The Chief of Mission, who held various meetings with electoral authorities, political parties and members of civil society and the international community, reported that the OAS deployed a group of 26 observers from 16 countries that arrived in the Surinamese capital on May 15 and visited nearly 90% of the 580 polling sites in the 10 districts of the country, witnessing the voting process firsthand and interviewing polling station members, party agents and the general public.

“Different from other countries of Latin America and the Caribbean, in Suriname political parties are permitted to campaign in the polling centers on Election Day,” Klinger recalled, adding that “at no time did the OAS observers see these party representatives disrupt the process. Indeed, they added to the environment of congeniality and celebration.”

Among the preliminary recommendations presented by the Chief of Mission before the Council was the need for the electoral authorities to prepare unified procedures to assist voters with special needs, including elderly and physically or mentally challenged citizens. Similarly, the importance of promoting more active participation by women in political parties and candidacies was highlighted.

In response to the report, the Permanent Representative of Suriname to the OAS, Ambassador Jacques Ruben Constantijn Kross, thanked the work of the Mission and noted the high level of tolerance and participation during the voting, asserting that “there were absolutely no reports of incidents” and that the elections were characterized as truly “a democratic feast.” Ambassador Kross also asserted that the recommendations “will be conveyed to the proper authorities to take them into serious consideration.”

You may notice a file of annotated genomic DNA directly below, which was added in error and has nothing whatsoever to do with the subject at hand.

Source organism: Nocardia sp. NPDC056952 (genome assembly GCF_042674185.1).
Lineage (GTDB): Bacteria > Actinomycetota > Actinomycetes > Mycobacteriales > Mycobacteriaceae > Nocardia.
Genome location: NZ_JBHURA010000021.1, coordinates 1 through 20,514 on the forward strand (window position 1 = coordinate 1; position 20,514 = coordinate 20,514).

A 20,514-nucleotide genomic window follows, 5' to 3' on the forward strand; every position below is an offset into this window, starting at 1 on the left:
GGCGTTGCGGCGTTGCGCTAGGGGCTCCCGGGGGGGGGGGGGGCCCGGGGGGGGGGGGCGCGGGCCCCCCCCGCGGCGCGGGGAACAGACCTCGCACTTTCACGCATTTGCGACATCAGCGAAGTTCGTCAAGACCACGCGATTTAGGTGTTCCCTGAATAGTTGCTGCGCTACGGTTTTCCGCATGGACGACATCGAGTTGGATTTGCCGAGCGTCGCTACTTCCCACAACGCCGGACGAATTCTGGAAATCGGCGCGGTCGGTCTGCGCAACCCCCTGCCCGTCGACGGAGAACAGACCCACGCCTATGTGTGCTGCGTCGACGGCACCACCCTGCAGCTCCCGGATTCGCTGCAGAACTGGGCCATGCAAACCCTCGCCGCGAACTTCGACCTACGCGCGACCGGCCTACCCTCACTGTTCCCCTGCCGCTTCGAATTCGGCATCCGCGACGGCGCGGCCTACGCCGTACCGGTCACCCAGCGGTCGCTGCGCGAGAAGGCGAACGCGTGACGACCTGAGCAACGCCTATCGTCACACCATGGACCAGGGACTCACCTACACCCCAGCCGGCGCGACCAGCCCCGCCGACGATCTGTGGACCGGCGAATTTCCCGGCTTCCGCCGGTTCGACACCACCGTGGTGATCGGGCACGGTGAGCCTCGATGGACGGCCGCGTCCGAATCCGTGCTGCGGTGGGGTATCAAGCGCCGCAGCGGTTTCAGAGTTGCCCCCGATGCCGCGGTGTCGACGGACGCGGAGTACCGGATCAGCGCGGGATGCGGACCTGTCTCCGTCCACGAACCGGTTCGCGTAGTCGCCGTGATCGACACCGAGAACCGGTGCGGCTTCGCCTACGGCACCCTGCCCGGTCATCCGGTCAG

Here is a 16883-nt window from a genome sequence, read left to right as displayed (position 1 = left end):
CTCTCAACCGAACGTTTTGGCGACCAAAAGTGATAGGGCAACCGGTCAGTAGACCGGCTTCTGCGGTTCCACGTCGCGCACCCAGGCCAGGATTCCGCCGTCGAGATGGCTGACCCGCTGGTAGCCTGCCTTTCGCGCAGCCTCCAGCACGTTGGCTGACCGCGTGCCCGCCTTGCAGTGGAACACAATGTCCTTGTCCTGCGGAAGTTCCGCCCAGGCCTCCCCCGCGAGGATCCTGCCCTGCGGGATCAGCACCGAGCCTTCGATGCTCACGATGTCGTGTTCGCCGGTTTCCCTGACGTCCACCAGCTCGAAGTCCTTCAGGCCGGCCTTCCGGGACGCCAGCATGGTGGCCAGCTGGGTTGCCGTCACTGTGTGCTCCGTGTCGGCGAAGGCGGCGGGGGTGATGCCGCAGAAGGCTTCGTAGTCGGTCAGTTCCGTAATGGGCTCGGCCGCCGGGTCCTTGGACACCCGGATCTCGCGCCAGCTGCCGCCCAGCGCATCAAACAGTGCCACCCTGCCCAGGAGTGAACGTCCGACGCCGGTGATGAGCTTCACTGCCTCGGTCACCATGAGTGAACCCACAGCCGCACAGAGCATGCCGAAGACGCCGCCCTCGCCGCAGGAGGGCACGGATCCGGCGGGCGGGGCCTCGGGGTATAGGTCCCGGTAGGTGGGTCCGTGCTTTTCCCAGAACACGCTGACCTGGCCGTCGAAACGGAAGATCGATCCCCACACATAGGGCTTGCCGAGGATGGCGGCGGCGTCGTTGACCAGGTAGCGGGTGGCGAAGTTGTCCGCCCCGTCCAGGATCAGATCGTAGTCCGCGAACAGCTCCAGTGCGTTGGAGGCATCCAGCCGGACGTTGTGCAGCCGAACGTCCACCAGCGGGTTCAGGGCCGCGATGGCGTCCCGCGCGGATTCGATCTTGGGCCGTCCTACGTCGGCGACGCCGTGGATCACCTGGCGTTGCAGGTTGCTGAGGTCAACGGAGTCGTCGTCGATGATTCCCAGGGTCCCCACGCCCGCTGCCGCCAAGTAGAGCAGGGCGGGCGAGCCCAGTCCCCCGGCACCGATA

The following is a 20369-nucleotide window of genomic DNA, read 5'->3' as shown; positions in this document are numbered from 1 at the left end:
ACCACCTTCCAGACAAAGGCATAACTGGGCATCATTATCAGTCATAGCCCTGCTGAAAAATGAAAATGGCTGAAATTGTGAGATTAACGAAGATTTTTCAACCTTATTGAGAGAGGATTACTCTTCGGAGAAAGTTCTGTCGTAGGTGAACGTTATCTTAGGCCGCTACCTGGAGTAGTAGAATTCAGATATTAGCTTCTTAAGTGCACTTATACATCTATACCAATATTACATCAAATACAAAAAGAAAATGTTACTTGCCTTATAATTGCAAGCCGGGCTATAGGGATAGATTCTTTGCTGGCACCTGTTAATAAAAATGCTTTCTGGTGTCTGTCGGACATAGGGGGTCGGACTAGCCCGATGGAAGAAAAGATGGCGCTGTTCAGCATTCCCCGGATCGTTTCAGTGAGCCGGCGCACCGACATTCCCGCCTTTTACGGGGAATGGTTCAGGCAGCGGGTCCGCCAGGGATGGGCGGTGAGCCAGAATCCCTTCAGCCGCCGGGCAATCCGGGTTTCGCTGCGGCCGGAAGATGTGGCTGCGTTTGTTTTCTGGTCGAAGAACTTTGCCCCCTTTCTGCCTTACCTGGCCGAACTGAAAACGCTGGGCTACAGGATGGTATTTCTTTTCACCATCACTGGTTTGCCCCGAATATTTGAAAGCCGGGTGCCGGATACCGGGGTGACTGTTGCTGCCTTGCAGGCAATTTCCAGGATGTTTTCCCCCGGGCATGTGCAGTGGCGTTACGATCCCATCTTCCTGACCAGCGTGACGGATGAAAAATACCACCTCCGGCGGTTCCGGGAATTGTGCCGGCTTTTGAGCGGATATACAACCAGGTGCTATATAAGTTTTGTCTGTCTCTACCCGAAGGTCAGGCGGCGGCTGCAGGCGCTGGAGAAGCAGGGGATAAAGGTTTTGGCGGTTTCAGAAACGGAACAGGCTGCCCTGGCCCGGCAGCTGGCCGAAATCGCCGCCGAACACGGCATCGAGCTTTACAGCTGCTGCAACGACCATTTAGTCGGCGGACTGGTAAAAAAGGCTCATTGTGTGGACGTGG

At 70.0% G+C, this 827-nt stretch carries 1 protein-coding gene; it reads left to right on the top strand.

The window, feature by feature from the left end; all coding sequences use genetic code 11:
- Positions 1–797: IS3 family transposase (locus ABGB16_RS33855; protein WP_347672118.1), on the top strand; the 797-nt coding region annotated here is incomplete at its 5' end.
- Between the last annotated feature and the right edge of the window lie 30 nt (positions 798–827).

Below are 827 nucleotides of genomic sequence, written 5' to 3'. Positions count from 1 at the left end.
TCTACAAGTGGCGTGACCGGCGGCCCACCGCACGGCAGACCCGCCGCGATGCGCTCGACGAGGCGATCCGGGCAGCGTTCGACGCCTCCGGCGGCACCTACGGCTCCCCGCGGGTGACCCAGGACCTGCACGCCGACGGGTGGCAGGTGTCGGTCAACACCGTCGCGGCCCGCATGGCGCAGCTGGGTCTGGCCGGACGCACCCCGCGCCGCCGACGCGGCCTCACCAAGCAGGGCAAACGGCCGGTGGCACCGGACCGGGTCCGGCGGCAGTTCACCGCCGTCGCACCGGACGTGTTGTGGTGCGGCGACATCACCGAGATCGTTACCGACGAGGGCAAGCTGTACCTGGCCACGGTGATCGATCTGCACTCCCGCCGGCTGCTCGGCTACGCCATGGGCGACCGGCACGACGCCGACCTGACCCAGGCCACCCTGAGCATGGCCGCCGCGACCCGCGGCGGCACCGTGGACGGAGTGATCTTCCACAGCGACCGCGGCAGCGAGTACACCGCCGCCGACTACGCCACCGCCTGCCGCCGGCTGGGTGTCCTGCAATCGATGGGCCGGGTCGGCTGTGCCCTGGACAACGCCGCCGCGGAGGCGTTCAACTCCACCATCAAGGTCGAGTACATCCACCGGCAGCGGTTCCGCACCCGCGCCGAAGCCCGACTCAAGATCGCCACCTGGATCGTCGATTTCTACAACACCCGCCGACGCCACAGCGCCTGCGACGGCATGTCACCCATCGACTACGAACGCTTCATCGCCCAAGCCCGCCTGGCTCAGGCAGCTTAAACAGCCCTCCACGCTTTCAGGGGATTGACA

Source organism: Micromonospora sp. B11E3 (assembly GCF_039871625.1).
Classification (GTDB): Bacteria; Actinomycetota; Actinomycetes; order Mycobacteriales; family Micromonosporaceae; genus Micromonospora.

The Chief of Mission, Enrique Correa, noted that his team was in Colombia from February 20 until after the second round of presidential elections, held on June 20. During that period, the Mission traveled to 30 of the 32 departments in the country, a deployment that culminated with a visit to 125 municipalities on Election Day during the second presidential round.

The Mission highlighted that “the electoral process was conducted successfully, and this should be understood as an achievement for the Colombian government and people.” In particular, Correa underlined that the three elections “had the lowest levels of violence in the last decades” and had “few shocks for candidates, juries, party witnesses and electors.”

The Chief of Mission further explained that “the presidential elections went ahead with greater diligence and correctness than the legislative one.” While “the buying of votes in six departments of the country” was observed in March, while in May and June the same phenomenon was observed only “in the municipalities of Bucaramanga and Montería.”

In this sense, Correa asserted that “there are still structural difficulties in the Colombian electoral system that require legal and technical adjustments to be overcome,” yet despite this, “important progress was made in the presidential elections and the lessons learned from the March elections were evident.”

The Mission also reiterated its initial recommendations to the Colombian authorities: to improve conditions in the voting places; to submit copies of the ballots to party witnesses; to improve the safety measures and guarantees in the transmission of preliminary electoral results; and to update the electoral census, preferably through the creation of a biometric registry.

The Alternate Representative of Colombia to the OAS, Carlos Iván Plazas, thanked “the support that the OAS brings to the electoral processes and in particular to these recent elections,” and highlighted especially the Mission’s deployment “throughout the whole country.” Furthermore, he said that “the electoral process was further proof that Colombia has an efficient, effective and participative democracy.” The diplomat added that his government welcomes the Mission’s recommendations and “will adopt the measures that tend to guarantee” maximum transparency in future elections.

A photo gallery of the event is available here.

For more information, please visit the OAS Website at

Reference: E-267/10